There are times when my house seems like a giant vortex of clutter. As I walk through it, I think of the scene in Snow White when she runs terrified through the forest and the trees seem to come alive, their branches reaching like gnarly hands.
My clutter comes alive, too: The stacks of papers teeter menacingly toward me, the vacuum cleaner thrusts out its silver wand to trip me, my children's artwork leers from the fridge.
When I begin to feel suffocated and claustrophobic in my House of Stuff, I start to suffer from a nearly irresistible desire. Like a zombie voice in my head, I think, "Must organize."
And when I say organize, I do not mean clear off the front of the fridge, box up last year's artwork, throw away unneeded items, give outgrown clothes to the thrift store, put papers in files and stash the vacuum cleaner in the closet.
No, what I want to do is go out and buy organizing paraphernalia. You know, cunning little boxes made for paper clips, woven baskets to attractively hide piles of paper, brightly colored bins for the children's toys.
I want go out and buy some stuff for my stuff.
The obvious insanity of this does not escape me. Nor does it faze me. If I were the kind of person who cleared off the front of the fridge, boxed up last year's artwork, threw away unneeded items, gave outgrown clothes to the thrift store, put papers in files and stashed the vacuum cleaner in the closet where it belongs, I wouldn't be in this situation to begin with, would I? No, I am a person who likes stuff, and given the choice between cleaning up this mess and getting some more stuff that makes me feel like I'm cleaning up this mess, I'll happily choose the latter.
There's a whole industry based on people like me.
It is a perfection of marketing and American lifestyle consumerism. Pure genius. It satisfies my acquisitive urge while giving me a justification for doing so. I have the appearance of doing something about the clutter without the work or hard choices. Which of my son's first-grade fingerpaintings should I keep? With a large enough plastic tub, I don't have to make that decision!
And, like the marketing of cigarettes, the marketing of organizing is self-perpetuating. Because you've actually worsened the problem (there's no container large enough to hold everything), soon you will be out buying ever more mesh trays and leather-covered desk caddies. Or you become convinced that your problem (if you can admit to having a problem) is not your addiction to stuff but rather your failure to find the perfect organizer.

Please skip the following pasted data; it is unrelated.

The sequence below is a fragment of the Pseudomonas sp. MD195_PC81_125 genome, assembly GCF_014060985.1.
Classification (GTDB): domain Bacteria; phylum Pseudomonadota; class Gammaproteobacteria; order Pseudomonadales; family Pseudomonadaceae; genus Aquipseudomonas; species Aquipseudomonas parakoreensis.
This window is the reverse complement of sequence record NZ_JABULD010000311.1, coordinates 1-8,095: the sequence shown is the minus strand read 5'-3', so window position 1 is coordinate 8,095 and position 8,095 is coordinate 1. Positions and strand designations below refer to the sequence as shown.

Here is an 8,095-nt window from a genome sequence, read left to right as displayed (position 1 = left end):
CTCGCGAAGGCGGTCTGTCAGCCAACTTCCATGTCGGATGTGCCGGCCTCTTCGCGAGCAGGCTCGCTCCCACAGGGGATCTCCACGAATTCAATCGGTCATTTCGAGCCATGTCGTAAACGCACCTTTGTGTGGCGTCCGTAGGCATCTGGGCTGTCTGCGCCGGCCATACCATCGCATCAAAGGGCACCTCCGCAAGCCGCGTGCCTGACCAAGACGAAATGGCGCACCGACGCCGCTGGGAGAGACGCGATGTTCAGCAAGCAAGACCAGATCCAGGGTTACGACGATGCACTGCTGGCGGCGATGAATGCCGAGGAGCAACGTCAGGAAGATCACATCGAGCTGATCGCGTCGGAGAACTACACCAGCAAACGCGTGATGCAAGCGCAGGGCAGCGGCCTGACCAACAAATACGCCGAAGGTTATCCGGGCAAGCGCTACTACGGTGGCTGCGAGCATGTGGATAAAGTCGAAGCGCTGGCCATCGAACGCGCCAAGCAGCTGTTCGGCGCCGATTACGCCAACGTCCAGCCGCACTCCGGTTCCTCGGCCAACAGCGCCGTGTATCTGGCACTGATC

And it is out there. Those plastic tubs, no doubt originally made for some pedestrian use, now come in all shapes and sizes: You can get them on wheels, flat enough to fit under your bed, with tops that are hinged in the middle to open just half of the lid at a time or sized perfectly for all your holiday wrapping paper. Bill organizers have slots for large and small envelopes; do-it-yourself wire shelving can be cut to fit any room, with add-ons like white melamine shelves and pull-out wire baskets.
I find it irresistible--and impossible to avoid. Triggers are everywhere. An insert in the Sunday paper says, "Imagine your home TOTALLY ORGANIZED." I can, I can! I want a talented designer to design my custom system based on my home's unique organizational requirements and designed to maximize my storage space. I want it now!
In the checkout line at Kroger, the women's magazines promise: "Clear the Clutter: 65 Organizing Ideas" and "Dump the Junk: 19 Simple Solutions." (19? I wonder. Not 20?) And I feel myself reaching for a copy, wanting those 65 ideas so badly I can taste it. Because I am not thinking that this magazine will join the stack of New Yorkers dating to 1983. I am thinking, "I need to get organized." (Of course, readers of women's magazines are no strangers to paradox: Each issue promises not only to "Erase Belly Fat in Just 1 Week," but also the "Best-Ever Chocolate Cake Recipe.")
Although Martha has been widely vilified, the true culprit in the magazine category is Real Simple, which offers the feel-good appeal of simple living with the Pottery Barn aesthetic in such a fabulous way that you forget that it's nothing but stories about rich people and ads for things you need to accessorize your simple life.
And ultimately, of course, this is the real lure. I don't really want to be able to find my kid's Social Security card when I need it. What I really want is to have the beautiful linen closet with matching towels, identified with labels written in calligraphy. (Instead of what I do have: A giant ball of stringy towels in a laundry basket on the back porch.)
More than that, I want to be the kind of person who has such a linen closet. Because it's not just about the stuff, really, is it? It's about who we are. And who wants to admit that, deep down, they are a giant ball of stringy towels?
Sally Hicks lives in Durham and works in communications for Duke University.